Field craft includes an emphasis on navigation (including maintaining direction in the bush) and map reading. Also focussed on is the use of a compass, orientating by using the sun and stars; camouflage and concealment – both of the individual and of fighting positions and bivouacs; stalking; observation and judging distance: all of this by day and night.
Musketry training includes work on the shooting range and along the “bush lane”, but is preceded by many hours mastering the maintenance and cleaning of the R4 service rifle.
By the end of basic training, a recruit is expected to be able to shoot a 200mm group at 100m in prone and kneeling positions and, in the standing position, from 50m.
The “bush lane” simulates conditions in the African Bushveld. A recruit is expected to walk up a specially laid-out path and identify and engage a variety of targets concealed along the way – using lessons drawn from fieldcraft. Instructors may also add tripwires, etc. to add to the realism and exercise knowledge acquired during the mine awareness lessons.
Fitness is a basic requirement for soldiering, which despite the advent of motorised transport and aviation still requires much use of the “Mark 1 Foot”. In addition to conditioning training and combat PT, usually conducted in uniform and boots, with an R4; recruits are also exposed to ever-longer route marches. By the end of basic training, the recruit should be able to complete a 25km route march, bearing a rifle and 25kg pack, in four-and-a-half hours.
They will also be able to do 50 push-ups in two minutes, 60 sit-ups and 10 pull-ups, sequentially, within the same time-frame. After this they should be able to run 2.4km, with rifle and “battle jacket” within 12 minutes – easy meat for a fit person in their late teens or early 20s.
Buddy aid concentrates on teaching each recruit the skills needed to render immediate first aid to a wounded or injured comrade. Problems covered include identifying and dealing with cardiac arrest, impeded breathing, snakebite, bleeding, burns, heat exhaustion, fractures and open wounds.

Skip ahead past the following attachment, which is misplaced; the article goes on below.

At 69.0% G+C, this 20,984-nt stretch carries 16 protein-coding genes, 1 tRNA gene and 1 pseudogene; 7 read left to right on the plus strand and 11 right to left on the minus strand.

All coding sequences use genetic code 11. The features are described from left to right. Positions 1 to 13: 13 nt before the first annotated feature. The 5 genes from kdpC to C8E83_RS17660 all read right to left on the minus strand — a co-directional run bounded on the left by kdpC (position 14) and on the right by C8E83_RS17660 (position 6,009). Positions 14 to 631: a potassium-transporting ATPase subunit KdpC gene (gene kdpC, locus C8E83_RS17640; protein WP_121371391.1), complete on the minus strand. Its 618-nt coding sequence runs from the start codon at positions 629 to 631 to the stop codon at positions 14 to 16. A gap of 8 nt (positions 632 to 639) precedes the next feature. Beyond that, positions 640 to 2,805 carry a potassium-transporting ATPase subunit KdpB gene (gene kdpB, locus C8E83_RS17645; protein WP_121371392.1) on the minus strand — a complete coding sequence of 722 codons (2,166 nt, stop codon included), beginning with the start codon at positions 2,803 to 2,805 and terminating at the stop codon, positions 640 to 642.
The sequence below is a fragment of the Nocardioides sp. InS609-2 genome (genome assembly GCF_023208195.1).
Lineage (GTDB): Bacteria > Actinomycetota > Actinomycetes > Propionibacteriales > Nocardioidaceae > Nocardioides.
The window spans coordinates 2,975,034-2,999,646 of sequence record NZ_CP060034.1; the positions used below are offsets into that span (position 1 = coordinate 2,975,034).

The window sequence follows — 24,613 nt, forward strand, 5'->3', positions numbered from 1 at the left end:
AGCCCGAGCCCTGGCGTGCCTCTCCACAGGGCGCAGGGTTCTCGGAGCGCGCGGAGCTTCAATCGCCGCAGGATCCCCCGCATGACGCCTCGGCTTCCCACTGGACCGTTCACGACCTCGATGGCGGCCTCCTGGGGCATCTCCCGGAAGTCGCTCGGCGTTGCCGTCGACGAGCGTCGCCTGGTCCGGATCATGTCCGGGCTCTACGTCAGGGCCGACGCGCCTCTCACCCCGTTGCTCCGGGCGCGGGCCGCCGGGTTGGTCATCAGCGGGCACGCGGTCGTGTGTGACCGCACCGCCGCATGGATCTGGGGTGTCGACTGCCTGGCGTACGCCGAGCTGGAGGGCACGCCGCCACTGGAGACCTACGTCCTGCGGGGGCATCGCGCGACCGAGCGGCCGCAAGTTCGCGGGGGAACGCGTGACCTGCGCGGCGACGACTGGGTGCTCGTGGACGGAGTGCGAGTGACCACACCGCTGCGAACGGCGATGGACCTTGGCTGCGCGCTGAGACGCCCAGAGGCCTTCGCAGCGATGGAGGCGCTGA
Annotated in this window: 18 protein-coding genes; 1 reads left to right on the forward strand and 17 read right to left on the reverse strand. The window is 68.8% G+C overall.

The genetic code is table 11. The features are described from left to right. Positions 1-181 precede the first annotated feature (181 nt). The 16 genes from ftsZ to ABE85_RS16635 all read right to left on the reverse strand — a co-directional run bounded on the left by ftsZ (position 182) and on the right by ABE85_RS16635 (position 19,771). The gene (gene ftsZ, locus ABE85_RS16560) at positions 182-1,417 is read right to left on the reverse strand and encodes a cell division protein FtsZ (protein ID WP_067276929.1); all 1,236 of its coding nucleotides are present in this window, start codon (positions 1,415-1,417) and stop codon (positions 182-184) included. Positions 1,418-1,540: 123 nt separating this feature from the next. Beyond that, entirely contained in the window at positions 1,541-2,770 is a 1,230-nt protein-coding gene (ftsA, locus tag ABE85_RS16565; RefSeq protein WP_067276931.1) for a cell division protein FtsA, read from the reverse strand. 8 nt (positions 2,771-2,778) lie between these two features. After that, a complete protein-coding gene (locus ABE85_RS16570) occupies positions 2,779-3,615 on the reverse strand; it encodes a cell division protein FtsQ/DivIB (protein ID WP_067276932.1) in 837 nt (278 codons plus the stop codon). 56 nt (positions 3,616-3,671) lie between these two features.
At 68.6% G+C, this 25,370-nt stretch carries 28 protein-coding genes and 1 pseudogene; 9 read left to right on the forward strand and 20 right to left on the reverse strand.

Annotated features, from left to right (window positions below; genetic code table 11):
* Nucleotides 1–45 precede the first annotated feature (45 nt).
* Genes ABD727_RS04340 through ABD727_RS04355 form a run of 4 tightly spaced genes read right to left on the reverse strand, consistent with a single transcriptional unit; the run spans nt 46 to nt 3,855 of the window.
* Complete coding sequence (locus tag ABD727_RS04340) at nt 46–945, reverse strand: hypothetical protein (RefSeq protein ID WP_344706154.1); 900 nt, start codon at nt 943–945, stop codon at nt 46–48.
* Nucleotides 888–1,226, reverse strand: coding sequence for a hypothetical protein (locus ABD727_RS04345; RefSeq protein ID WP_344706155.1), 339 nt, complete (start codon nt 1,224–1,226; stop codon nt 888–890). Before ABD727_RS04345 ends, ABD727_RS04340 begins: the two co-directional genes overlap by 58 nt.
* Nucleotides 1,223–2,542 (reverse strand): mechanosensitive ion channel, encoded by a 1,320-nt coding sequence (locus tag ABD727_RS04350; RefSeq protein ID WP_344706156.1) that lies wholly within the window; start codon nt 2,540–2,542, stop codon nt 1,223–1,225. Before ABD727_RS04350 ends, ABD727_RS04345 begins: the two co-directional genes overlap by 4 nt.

Specialised troop training
After graduating from BMT the new soldier undergoes “corps” or mustering training at the appropriate “centre of excellence”.
For the infantry, this normally means the Infantry School where training commences with two weeks familiarisation training on the weapons found in a rifle platoon other than the R4. This includes training on pyrotechnics and flares, shrapnel mines, hand and rifle grenades, the 60mm patrol mortar, the RPG7 recoilless rocket launcher, the general purpose machine gun (FN MAG or Denel SS77) and the multiple 40mm grenade launcher. This phase may also include familiarisation with night vision equipment.
Once mastered, the rifleman is next schooled on conventional operations, with an emphasis on section battle drills and trench routine. This entails spending many a night digging and occupying trench lines and posting sentries. Full defensive fire plans, including all platoon weapons, will also be executed.
Next, the rifleman is introduced to the art of patrolling and laying ambushes – skills equally useful on the conventional battlefield as during counterinsurgency campaigns and for peace support. Also practiced to perfection are vehicle movement, countermine and defile drills and procedures for occupying covert temporary bases.
Section leader training
Concurrent with specialised training, those willing, and fitting the profile, are selected and trained as section leaders. Those passing the six-week course are appointed lance corporals. Most will be promoted to substantive corporals after a successful trial period.